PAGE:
I’m sitting at the bar in Avenue at the Four Seasons, facing the door when Jon Bon walks in, scans the room, sees me, smiles and comes over. We hug and kiss cheeks in greeting. Old friends, me and Jon. Wasn’t it just last summer he had me stay over at his house for a month or so? Wasn’t it just months ago we were driving around with Richie and Heather? So good to see him again. He’s wearing a tan brown coloured leather jacket, white shirt with the top buttons undone, gold chain around his neck, faded jeans like latex and worn brown boots. He guides me by the elbow to a table in the private VIP room. Very nice decor. Simple, yet elegant. Away from prying eyes. We order a bottle of wine and appetizers. I ask about the tour, how his kids are making out in school, how everyone else in the band is doing. I’m genuinely interested. I care about him, he’s a dear old friend. We talk about my writing, creativity in general, hopes and dreams, what’s going well in our lives and what’s going not so well. We’re very comfortable together, can talk about anything, everything. Eventually I ask about his wife and he goes quiet for a second, brow furrows. Then he smiles and blurts it all out. The reason he asked me to meet him tonight is because his marriage is over. They tried but they can’t work out their differences. It’s for the best really, he hasn’t been in love with his wife for quite a few years now. I’m shocked. They seemed like the perfect couple, the fairytale romance. He continues, saying he’s tired of being the rock star. He can’t handle another day of being under constant public scrutiny. He wants out. He wants to run away, to hide, to just disappear. He’s all worked up about it. Very emotional. Glossy eyed. And it breaks my heart to see him like this. He wants to come back to New Brunswick with me, take a break, get lost in the small town. I say sure, anything he wants, we’ll work through it, I’ll help. He’s welcome to stay as long as he wants. I can probably even set him up in my uncle’s camp on the water, so he can be alone, think things out. I pat his hand. There, there. He coils his fingers in mine and squeezes my hand, looks into my eyes, “No, you don’t understand. I don’t want to be alone. I want to be with you. I’m in love with you.” I laugh nervously. But he’s serious. I can see it in his eyes. Intense blue. Oh God . . .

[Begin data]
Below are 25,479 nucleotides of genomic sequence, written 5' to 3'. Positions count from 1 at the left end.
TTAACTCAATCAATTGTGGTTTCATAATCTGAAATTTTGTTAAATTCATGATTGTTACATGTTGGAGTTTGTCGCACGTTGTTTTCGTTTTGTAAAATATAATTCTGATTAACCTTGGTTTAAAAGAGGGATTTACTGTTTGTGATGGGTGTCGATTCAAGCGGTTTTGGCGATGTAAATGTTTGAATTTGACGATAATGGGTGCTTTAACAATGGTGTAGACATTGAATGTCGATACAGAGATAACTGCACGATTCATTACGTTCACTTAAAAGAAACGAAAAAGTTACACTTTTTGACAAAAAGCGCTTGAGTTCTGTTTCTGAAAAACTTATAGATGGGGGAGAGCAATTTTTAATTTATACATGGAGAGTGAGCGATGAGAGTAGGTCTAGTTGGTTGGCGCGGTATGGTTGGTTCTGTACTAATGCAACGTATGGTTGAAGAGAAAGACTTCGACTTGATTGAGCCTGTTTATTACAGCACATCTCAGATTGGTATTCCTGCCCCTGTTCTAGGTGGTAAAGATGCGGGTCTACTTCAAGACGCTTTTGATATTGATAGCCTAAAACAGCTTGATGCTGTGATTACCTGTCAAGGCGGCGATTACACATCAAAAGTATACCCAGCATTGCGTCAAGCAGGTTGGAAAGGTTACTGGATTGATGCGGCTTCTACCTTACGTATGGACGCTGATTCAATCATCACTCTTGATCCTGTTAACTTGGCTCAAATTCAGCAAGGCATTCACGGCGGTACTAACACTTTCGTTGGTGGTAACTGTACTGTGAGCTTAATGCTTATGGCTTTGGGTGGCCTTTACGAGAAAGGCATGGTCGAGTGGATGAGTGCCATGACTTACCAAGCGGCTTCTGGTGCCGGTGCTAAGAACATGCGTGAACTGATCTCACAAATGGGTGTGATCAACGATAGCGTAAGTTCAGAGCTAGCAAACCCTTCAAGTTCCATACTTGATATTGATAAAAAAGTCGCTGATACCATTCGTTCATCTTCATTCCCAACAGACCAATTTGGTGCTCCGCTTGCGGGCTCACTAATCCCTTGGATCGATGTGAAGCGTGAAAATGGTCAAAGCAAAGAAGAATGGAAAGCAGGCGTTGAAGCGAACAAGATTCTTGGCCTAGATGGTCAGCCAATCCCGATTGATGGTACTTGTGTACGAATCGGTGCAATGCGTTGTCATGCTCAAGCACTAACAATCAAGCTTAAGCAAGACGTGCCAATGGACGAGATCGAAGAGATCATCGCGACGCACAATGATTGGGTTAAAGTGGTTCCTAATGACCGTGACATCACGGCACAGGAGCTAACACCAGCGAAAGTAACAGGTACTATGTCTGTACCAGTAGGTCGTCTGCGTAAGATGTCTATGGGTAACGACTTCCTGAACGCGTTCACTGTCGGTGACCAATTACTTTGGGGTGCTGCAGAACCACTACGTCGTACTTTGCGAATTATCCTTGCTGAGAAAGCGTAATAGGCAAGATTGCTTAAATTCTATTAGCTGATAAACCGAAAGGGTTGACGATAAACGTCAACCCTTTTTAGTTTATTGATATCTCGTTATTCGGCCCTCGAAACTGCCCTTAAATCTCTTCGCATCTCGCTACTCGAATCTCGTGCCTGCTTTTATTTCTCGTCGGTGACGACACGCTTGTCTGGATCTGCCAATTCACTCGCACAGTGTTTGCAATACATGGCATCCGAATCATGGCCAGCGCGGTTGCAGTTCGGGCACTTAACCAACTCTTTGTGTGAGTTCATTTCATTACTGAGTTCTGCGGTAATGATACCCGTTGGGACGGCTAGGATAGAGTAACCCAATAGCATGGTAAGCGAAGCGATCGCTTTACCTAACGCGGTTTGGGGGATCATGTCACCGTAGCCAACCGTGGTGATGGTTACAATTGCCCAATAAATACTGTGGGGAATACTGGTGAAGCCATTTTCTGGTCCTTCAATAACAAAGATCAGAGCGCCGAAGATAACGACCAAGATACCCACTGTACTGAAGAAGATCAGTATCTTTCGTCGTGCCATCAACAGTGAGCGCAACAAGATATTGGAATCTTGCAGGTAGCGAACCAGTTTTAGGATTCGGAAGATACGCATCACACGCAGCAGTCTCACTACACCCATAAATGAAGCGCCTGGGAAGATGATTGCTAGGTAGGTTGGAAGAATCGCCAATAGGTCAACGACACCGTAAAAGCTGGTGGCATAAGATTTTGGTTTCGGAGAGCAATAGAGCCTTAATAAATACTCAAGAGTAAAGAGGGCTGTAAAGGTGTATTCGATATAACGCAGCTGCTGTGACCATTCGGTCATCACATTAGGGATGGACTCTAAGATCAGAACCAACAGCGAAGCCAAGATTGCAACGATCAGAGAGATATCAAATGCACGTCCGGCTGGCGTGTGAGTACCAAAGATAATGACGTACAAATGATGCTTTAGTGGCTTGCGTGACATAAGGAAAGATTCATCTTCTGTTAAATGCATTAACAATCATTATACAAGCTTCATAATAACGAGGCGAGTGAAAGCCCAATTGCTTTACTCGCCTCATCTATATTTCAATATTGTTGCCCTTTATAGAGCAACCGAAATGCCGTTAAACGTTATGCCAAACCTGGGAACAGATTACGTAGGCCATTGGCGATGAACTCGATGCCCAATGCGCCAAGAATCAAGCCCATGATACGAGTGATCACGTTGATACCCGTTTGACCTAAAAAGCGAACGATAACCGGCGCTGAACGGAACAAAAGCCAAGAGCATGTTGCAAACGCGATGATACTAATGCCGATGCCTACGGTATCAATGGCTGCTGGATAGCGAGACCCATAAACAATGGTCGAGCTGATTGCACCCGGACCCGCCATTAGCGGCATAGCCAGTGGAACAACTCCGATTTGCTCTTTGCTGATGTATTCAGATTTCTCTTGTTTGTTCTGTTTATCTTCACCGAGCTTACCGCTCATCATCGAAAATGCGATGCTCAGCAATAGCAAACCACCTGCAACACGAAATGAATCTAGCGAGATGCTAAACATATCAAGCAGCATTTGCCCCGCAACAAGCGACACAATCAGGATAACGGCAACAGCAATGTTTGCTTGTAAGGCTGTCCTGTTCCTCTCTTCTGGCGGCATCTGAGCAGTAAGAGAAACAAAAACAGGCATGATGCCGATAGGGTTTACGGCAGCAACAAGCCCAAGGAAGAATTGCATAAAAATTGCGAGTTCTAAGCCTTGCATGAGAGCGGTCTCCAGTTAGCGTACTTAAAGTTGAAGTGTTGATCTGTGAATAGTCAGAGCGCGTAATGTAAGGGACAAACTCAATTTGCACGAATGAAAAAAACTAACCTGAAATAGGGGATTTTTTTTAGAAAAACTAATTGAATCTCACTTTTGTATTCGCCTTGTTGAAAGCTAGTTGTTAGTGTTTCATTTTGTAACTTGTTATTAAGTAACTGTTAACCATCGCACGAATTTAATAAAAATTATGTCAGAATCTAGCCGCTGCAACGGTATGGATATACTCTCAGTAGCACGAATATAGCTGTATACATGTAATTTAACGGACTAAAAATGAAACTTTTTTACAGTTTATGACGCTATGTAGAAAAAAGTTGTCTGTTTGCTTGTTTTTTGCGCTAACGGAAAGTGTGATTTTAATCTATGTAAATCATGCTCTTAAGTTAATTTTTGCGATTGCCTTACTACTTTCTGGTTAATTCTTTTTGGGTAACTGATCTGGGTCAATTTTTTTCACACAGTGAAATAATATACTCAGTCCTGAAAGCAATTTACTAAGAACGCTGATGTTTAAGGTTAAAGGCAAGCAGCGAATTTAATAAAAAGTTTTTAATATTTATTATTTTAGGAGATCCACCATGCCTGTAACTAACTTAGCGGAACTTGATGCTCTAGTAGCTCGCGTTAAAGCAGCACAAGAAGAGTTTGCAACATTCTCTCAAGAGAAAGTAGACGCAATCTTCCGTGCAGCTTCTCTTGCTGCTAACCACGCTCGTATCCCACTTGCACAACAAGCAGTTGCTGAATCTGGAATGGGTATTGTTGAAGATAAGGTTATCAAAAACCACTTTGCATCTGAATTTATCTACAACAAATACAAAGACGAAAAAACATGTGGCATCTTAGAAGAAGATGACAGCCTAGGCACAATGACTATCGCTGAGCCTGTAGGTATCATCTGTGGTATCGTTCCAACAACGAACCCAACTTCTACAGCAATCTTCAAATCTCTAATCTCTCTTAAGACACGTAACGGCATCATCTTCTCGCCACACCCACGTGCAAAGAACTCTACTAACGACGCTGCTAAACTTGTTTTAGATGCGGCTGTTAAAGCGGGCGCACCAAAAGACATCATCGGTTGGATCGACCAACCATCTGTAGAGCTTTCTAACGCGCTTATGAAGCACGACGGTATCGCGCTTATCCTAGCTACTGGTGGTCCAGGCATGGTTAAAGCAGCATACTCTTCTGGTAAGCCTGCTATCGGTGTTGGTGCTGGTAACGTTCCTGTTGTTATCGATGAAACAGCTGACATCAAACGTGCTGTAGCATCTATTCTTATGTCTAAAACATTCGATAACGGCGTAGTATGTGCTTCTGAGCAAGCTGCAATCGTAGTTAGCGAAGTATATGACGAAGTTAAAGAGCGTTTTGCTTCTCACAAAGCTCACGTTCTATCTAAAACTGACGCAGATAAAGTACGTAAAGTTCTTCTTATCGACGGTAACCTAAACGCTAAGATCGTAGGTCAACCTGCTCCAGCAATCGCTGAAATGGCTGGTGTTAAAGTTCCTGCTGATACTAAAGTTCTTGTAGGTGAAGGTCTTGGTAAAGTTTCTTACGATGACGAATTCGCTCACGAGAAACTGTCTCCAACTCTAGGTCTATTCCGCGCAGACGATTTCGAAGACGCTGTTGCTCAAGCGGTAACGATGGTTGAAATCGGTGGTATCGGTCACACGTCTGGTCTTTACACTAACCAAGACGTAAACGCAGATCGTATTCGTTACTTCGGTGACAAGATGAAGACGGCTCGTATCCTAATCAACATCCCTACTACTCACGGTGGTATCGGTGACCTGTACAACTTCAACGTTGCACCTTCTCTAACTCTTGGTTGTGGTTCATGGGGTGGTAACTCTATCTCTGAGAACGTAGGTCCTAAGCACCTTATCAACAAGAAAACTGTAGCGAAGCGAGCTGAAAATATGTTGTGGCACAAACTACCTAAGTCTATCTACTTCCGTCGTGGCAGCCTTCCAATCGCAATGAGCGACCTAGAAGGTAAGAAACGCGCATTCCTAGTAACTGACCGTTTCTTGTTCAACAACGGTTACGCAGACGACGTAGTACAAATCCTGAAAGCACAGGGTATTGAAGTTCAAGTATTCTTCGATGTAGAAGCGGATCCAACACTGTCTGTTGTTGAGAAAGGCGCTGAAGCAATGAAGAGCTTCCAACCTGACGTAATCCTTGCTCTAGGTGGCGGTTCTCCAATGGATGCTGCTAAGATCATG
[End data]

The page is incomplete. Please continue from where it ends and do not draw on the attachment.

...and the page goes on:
There’s a new girl living on the Barnettville Road. She looks like Jennifer Jason Leigh, circa Single White Female, with a bleached blonde pixie cut. She’s way out of hand, wild and unruly. So of course she lives at Marty’s. Lee has a crush on her. All the boys on the road are screwing her or trying to. She drives a four door white Crown Victoria with red leather interior. Parties all the time. They say she’ll do anything with anyone for a little bit of weed or a bottle of beer. She likes to tease, flirt, with the boys, with girls, old, young, she doesn’t discriminate. I warn Lee to stay away from her, but of course he doesn’t listen. She lures him onto the road with a wink and a giggle. Then she and the boys she’s partying with laugh as they chase him with the car and spin rocks at him. At one point I look out the living room picture window and see she’s somehow managed to drive onto our front deck. I can’t figure out how. It’s not logical, all the railings are intact. She laughs, blows kisses and drives away before I can figure it out. Lee comes home badly beaten, all cut up, bleeding, bruised. Me and Mom take the car (the black LTD with tan interior that Dad had when I was a kid) and go looking for them, we go looking for a fight, ready to retaliate . . .
I pick up Herschel in Blackville and he’s in bad shape, mumbling all kinds of crazy stuff. He says him and Holly (Kim’s girl I think) were bitten by the devil’s spiders and now their souls belong to him. They have to do the devil’s work. Herschel’s terrified, frantic. He needs to get to town, needs to stop her before she does something terrible. He says Holly is leaving on a train to Toronto to ruin all the people there. He’s chain-smoking, trembling, sweating profusely. I think he’s gotten into some bad drugs. Think I should take him to the hospital. He keeps saying he doesn’t want to do bad things. He cries, big fat tears falling from his bloodshot eyes. I notice how thin he is, wonder what he’s into. He says nothing. Just a little weed, nothing stronger. He thinks the only way to end it is to kill himself, but first he’s got to stop Holly. He climbs into the back seat to lay down while I race to town. I need to get him to the hospital. He’s doubled over with cramps in the back seat, moaning with pain, saying he doesn’t want to over and over. All of a sudden he goes quiet and alarmed I turn to look and see if he’s okay. He’s sitting up, quite still and calm, the pupils of his eyes burning bright red, his lips curled in a snarl . . .
And then I woke up. Exhausted. A little bit disoriented and afraid. Wondering where all the Dodges have gone. The clock said I had been asleep less than an hour. It took much longer to write all the dreams down than to have them. There haven’t been many nights without dreams in my lifetime. Any dreamless nights that did occur only happened after much liquor and/or drugs and/or many days in succession without any sleep at all. My mother dreams like this too, so I know I’m not the only one, but still . . . sometimes I wish I could just turn it off and sleep for real.
Mood: out of hand
Listening To: On the Run, Sam Roberts
Hair: recently laundered and too f’ing thick to handle